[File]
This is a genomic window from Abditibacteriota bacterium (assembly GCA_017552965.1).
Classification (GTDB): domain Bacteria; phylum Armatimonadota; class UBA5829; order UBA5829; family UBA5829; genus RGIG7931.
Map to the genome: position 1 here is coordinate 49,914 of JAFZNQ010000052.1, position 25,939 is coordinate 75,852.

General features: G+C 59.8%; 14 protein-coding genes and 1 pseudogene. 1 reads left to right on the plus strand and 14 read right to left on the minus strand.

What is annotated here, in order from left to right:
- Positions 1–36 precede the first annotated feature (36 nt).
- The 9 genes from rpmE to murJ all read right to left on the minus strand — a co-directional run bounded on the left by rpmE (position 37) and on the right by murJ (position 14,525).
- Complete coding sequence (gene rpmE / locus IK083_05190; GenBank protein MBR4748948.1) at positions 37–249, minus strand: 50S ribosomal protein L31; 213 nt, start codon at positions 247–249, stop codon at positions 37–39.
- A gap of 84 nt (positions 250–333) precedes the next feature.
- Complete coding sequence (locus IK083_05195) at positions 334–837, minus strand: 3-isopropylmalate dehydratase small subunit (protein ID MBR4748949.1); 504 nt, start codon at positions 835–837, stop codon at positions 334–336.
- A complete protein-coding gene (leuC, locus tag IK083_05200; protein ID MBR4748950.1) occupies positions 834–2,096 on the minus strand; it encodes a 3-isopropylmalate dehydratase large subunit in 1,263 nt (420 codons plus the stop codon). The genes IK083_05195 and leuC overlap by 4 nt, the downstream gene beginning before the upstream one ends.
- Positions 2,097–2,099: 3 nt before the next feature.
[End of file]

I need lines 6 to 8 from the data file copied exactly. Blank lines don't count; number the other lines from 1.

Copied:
- Positions 1–36 precede the first annotated feature (36 nt).
- The 9 genes from rpmE to murJ all read right to left on the minus strand — a co-directional run bounded on the left by rpmE (position 37) and on the right by murJ (position 14,525).
- Complete coding sequence (gene rpmE / locus IK083_05190; GenBank protein MBR4748948.1) at positions 37–249, minus strand: 50S ribosomal protein L31; 213 nt, start codon at positions 247–249, stop codon at positions 37–39.